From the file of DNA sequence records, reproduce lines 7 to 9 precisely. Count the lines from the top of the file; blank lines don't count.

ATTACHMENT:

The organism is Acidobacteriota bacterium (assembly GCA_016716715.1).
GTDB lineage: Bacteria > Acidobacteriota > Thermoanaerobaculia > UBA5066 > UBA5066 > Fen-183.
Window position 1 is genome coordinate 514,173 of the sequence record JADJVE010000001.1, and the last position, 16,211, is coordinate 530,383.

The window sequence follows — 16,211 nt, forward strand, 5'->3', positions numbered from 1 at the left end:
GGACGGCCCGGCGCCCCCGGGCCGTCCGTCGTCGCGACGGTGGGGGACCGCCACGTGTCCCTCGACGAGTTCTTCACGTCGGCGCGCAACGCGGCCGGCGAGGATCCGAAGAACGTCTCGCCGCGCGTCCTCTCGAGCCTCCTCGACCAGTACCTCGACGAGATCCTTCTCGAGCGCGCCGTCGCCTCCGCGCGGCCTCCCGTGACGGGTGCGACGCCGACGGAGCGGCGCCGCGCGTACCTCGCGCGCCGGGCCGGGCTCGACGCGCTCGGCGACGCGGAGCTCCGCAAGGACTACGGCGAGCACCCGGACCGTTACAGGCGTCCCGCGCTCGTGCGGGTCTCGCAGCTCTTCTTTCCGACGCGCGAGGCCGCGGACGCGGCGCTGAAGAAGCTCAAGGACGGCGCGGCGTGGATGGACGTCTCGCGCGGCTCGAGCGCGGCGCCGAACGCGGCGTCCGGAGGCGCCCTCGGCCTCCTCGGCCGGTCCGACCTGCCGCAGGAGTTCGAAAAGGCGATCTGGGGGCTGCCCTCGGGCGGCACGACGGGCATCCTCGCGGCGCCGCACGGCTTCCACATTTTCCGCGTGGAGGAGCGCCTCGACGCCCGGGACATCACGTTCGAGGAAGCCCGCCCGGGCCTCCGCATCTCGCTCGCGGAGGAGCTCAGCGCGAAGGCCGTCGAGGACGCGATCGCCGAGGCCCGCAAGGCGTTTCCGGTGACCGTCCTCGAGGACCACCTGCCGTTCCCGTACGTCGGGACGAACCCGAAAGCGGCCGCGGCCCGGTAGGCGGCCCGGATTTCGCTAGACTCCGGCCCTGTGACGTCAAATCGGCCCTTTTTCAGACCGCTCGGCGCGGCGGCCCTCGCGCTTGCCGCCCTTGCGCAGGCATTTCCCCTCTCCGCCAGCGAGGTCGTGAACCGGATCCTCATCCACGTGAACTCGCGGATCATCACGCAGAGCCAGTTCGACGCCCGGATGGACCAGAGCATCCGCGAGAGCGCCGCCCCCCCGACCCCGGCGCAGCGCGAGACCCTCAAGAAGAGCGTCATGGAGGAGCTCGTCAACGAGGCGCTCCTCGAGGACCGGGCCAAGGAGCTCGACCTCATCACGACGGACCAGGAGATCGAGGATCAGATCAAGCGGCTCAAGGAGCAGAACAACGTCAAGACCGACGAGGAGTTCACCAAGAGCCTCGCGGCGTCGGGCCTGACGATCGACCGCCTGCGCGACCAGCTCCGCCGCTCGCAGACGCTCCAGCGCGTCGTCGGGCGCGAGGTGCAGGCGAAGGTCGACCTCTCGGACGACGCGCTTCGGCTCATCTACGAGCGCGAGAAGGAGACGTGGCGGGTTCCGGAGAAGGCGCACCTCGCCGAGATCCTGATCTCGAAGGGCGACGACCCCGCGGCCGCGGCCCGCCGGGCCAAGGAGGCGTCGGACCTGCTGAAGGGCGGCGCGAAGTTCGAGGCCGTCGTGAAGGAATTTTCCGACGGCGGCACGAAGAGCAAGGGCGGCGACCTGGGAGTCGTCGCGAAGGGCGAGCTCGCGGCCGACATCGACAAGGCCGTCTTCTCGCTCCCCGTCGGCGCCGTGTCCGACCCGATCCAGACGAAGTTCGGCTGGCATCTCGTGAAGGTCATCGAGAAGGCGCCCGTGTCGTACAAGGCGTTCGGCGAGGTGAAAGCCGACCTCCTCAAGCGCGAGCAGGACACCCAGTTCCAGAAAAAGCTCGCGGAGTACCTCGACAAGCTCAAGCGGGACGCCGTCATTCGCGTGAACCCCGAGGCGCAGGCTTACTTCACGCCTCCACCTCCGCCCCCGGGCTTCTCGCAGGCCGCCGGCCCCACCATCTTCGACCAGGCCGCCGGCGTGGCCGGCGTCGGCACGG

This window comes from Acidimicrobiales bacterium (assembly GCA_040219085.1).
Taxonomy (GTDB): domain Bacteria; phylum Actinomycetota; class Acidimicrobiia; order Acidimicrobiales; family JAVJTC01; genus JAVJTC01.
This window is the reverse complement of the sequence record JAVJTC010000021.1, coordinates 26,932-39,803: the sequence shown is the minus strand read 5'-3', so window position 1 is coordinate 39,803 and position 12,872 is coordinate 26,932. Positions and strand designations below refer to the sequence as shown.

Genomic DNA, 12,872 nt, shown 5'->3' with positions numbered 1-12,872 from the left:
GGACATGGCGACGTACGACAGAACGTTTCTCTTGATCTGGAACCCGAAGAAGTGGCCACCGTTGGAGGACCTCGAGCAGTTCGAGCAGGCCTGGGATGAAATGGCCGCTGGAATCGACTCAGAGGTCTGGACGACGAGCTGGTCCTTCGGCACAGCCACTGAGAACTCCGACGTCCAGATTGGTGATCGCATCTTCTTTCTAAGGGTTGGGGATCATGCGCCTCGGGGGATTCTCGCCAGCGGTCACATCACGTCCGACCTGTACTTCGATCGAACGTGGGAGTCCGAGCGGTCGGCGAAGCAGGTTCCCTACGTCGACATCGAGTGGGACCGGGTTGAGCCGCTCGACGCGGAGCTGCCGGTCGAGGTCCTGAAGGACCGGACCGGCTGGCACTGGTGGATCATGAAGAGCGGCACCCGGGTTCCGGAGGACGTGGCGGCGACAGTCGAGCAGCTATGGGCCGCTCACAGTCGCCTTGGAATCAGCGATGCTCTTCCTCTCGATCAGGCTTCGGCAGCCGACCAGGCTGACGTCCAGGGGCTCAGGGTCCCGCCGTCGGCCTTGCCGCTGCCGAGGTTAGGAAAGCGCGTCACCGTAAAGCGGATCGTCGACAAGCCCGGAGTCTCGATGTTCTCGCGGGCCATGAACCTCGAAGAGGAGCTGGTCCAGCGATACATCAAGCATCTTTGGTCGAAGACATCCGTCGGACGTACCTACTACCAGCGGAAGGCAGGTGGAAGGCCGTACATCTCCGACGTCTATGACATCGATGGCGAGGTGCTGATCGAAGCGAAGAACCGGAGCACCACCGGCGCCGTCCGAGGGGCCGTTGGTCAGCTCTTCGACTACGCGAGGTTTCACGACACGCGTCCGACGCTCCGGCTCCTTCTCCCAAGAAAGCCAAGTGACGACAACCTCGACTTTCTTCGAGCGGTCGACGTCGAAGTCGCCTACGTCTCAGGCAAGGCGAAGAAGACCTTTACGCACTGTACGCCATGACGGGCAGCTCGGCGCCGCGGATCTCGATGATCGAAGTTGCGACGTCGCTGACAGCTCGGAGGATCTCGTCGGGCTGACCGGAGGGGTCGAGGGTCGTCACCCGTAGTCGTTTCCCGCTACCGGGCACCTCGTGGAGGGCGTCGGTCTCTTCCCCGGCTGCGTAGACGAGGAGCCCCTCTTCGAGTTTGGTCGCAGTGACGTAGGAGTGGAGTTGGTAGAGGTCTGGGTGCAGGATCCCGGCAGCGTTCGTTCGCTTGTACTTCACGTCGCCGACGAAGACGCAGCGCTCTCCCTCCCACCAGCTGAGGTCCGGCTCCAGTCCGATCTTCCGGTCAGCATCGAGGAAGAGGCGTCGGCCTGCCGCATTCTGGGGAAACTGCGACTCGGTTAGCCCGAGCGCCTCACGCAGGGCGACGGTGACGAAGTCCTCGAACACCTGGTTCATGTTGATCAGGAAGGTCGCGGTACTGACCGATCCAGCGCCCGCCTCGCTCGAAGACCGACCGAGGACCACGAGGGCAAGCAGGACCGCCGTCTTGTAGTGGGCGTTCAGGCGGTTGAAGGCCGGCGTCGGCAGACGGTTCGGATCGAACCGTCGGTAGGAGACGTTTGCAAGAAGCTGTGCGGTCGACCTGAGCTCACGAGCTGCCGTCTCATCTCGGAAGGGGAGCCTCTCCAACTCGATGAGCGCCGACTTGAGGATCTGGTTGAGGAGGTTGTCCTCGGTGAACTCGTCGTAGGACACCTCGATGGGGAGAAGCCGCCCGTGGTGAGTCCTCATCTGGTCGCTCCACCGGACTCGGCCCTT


Taxonomy (GTDB): domain Bacteria; phylum Actinomycetota; class Acidimicrobiia; order Acidimicrobiales; family JAVJTC01; genus JAVJTC01.
This window is the reverse complement of the sequence record JAVJTC010000021.1, coordinates 26,932-39,803: the sequence shown is the minus strand read 5'-3', so window position 1 is coordinate 39,803 and position 12,872 is coordinate 26,932. Positions and strand designations below refer to the sequence as shown.

Genomic DNA, 12,872 nt, shown 5'->3' with positions numbered 1-12,872 from the left: